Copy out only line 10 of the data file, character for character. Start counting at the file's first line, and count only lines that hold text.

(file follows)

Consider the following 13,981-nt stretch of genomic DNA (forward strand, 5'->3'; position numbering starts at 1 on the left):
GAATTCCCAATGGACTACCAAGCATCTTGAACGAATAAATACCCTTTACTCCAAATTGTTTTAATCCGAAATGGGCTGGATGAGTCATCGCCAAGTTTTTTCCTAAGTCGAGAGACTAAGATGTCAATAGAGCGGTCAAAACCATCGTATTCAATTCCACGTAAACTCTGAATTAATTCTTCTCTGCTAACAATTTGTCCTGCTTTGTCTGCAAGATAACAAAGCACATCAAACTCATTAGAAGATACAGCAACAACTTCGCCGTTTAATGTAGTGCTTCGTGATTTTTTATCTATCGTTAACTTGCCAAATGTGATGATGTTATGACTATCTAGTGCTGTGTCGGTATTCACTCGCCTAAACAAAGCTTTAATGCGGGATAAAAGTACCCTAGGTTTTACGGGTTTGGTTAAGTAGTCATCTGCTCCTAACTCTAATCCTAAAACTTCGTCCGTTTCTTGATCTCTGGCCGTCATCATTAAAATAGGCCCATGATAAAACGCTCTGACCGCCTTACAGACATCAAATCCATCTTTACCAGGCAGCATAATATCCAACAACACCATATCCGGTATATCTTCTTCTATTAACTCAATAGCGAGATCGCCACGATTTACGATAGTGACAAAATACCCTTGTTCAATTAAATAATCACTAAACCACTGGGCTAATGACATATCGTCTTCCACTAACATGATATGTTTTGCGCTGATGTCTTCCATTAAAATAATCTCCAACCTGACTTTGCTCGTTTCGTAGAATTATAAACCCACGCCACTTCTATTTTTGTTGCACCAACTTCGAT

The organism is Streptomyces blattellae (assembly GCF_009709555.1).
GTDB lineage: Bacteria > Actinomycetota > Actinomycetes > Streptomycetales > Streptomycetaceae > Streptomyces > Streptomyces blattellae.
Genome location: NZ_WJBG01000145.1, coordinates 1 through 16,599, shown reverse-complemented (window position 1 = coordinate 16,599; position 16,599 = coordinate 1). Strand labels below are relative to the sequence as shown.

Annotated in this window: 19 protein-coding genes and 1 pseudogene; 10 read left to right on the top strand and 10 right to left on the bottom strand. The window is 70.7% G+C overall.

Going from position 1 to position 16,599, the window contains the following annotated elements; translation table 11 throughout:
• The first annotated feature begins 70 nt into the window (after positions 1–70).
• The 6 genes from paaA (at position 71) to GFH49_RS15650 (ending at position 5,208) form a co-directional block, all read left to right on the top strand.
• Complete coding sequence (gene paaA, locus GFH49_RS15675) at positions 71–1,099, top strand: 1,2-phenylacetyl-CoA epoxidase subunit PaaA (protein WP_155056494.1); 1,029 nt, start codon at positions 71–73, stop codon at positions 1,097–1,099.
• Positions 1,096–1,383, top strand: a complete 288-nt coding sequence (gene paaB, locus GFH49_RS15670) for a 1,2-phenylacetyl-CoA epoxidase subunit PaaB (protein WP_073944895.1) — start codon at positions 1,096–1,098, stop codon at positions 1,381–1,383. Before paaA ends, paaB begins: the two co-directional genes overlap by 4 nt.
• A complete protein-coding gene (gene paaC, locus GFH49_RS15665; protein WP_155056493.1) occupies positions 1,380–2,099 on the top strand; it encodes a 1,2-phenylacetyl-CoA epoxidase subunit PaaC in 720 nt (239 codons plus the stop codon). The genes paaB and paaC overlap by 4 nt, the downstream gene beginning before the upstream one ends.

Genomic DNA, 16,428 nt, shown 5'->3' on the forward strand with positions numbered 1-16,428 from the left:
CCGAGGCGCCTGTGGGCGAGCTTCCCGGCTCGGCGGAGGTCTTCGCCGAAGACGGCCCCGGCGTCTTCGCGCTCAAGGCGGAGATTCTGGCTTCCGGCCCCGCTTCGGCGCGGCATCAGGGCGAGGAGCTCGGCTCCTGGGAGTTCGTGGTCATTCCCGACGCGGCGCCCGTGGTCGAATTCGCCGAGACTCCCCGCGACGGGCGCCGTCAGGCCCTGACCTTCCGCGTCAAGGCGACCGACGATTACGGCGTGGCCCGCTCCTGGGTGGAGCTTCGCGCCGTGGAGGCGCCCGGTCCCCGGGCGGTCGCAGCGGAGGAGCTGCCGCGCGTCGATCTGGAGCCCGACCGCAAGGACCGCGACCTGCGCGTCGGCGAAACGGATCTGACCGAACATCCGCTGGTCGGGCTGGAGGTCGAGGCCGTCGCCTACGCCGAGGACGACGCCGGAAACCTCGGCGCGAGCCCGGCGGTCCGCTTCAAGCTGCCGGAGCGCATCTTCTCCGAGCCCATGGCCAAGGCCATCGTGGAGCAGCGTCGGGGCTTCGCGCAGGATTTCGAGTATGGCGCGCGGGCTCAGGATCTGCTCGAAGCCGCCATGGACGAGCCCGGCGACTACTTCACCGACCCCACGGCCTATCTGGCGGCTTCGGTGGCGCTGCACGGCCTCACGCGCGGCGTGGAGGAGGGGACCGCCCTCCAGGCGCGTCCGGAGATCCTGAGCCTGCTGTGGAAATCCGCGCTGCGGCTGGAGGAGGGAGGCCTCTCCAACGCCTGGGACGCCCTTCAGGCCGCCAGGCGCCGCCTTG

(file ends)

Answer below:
• Complete coding sequence (gene paaA, locus GFH49_RS15675) at positions 71–1,099, top strand: 1,2-phenylacetyl-CoA epoxidase subunit PaaA (protein WP_155056494.1); 1,029 nt, start codon at positions 71–73, stop codon at positions 1,097–1,099.